Nikkita Oliver is a spoken word poet, an attorney, a prominent local activist and, as of March, a candidate for Seattle mayor.
She’s also, it turns out, an amateur boxer.
Nikkita’s made a mark on Seattle’s social justice and arts communities, and has been shaped by them, too. That’s why — even before she announced her mayoral run — we decided we wanted to invite her to join us as a speaker in our Sparked Seattle series.
The goal of the series is to dig deep into Seattle stories that can help you spark your own. So on June 8 at Impact Hub, we’ll have what should be a lively conversation with Nikkita about why she does what she does, how she found support in local communities, and what she sees ahead for artists and activists in the city. (Get your tickets here.)
You learn a lot about people when you see them doing what they love. So on Tuesday we caught up with Nikkita at one of her favorite spots, Arcaro Boxing Gym in the Central District. She’s been training at the gym in the Central District for three years, coming by multiple times a week.
“There’s a certain amount of strength you find in boxing,” she said, “and also in learning to take a hit.”
Before she showed us around and threw some punches in the ring (check out our Facebook Live video for that), she told us about how she came to find a home in Seattle’s poetry community.
Nikkita grew up in Indianapolis, and her mom had one rule about where she could go to college: It had to be a Christian school. So Nikkita arrived in Seattle to attend Seattle Pacific University.
“It wasn’t the school I liked so much as the rain,” she said.
Her first year in Seattle was hard. As a mixed race kid, she said, she’d always struggled to fit in. “It took a long time to find my community,” she said.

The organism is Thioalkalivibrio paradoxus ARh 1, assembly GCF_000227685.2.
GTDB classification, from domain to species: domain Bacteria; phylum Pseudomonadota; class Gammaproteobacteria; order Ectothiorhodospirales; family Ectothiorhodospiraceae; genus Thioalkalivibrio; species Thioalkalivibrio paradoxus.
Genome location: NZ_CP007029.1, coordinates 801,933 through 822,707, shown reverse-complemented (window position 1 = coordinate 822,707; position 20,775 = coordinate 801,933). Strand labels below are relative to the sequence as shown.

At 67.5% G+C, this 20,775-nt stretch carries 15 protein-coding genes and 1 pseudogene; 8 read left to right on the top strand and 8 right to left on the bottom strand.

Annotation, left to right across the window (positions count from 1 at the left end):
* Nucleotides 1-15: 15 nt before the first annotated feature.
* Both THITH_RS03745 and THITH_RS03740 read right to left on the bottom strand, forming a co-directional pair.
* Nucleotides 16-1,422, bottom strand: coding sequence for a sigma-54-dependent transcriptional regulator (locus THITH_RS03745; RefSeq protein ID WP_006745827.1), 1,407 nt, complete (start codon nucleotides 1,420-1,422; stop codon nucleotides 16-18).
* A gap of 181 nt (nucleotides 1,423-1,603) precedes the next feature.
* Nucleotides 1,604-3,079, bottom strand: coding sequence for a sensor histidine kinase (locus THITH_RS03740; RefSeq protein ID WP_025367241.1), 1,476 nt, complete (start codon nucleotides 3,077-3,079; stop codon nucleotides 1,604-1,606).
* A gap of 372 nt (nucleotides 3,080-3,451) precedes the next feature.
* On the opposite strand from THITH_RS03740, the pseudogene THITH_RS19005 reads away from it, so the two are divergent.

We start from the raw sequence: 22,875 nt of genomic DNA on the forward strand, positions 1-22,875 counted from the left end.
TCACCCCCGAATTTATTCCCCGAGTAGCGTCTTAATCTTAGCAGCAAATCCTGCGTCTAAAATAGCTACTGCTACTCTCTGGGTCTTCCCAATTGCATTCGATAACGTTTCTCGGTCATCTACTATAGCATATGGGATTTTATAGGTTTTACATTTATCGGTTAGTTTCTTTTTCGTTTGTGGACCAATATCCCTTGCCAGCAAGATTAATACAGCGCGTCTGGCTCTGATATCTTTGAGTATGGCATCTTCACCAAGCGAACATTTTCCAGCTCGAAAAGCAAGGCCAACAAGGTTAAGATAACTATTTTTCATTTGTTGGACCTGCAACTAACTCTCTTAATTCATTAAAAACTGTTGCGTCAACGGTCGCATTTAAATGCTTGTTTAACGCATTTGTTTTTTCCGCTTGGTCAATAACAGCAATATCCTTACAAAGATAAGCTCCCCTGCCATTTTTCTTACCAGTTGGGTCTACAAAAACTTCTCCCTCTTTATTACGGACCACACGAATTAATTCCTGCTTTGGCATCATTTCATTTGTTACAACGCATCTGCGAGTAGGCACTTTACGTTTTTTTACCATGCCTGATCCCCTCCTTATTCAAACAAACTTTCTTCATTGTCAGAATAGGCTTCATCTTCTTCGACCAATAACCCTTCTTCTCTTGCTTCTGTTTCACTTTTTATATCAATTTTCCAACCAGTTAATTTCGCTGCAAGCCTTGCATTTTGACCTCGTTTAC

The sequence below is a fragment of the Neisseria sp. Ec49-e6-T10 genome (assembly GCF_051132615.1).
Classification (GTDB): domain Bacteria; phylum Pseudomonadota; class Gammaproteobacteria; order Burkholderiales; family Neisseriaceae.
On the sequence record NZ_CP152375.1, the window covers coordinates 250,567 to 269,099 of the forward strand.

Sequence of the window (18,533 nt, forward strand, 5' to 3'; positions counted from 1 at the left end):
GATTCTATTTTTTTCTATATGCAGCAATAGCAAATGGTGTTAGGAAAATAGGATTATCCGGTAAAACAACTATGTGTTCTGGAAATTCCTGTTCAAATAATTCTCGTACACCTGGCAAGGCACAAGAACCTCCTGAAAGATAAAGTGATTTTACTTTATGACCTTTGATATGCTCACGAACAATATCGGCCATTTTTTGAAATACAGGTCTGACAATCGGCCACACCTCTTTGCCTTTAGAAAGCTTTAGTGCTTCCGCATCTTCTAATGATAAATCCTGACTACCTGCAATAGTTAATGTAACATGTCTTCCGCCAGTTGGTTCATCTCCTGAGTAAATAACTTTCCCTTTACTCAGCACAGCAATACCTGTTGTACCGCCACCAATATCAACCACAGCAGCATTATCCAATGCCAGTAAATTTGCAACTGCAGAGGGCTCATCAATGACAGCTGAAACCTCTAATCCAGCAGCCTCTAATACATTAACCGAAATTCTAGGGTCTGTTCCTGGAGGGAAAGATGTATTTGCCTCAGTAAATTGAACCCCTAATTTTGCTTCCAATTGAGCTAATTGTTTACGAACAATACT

She found a home for her teaching and volunteer work in local Christian service organizations. But after a while, she gravitated toward a different base of support — the Seattle poetry community.
On the first Saturday of every month for years, local poets gathered for the Cornerstone Open Mic at the since-closed Faire Gallery Cafe in Capitol Hill. Nikkita had been into poetry since elementary school, where she fell in love with the work of Shel Silverstein and got into the habit of carrying notebooks around to jot down her observations of the world. She connected to how these poets wanted their world to get better.
At the mic one night, Nikkita forgot a line from one of her poems. But rather than treat it as a failure, her friends in the community pushed her harder. “You gotta learn freestyle,” Renaissance the Poet told her.
So one night, during a freestyle “cipher,” someone passed her the mic. Every few measures, people had been handing it around, following the rhythm, finding something to say from their heart. “Spit or die,” Nikkita thought. So she spoke, and unlocked a part of her creativity she didn’t know she had.
“That transformed my art experience,” Nikkita said.
The moment also showed Nikkita how much her community of fellow poets meant to her. They gave her a supportive space to make her mistakes, she said, then grow past them.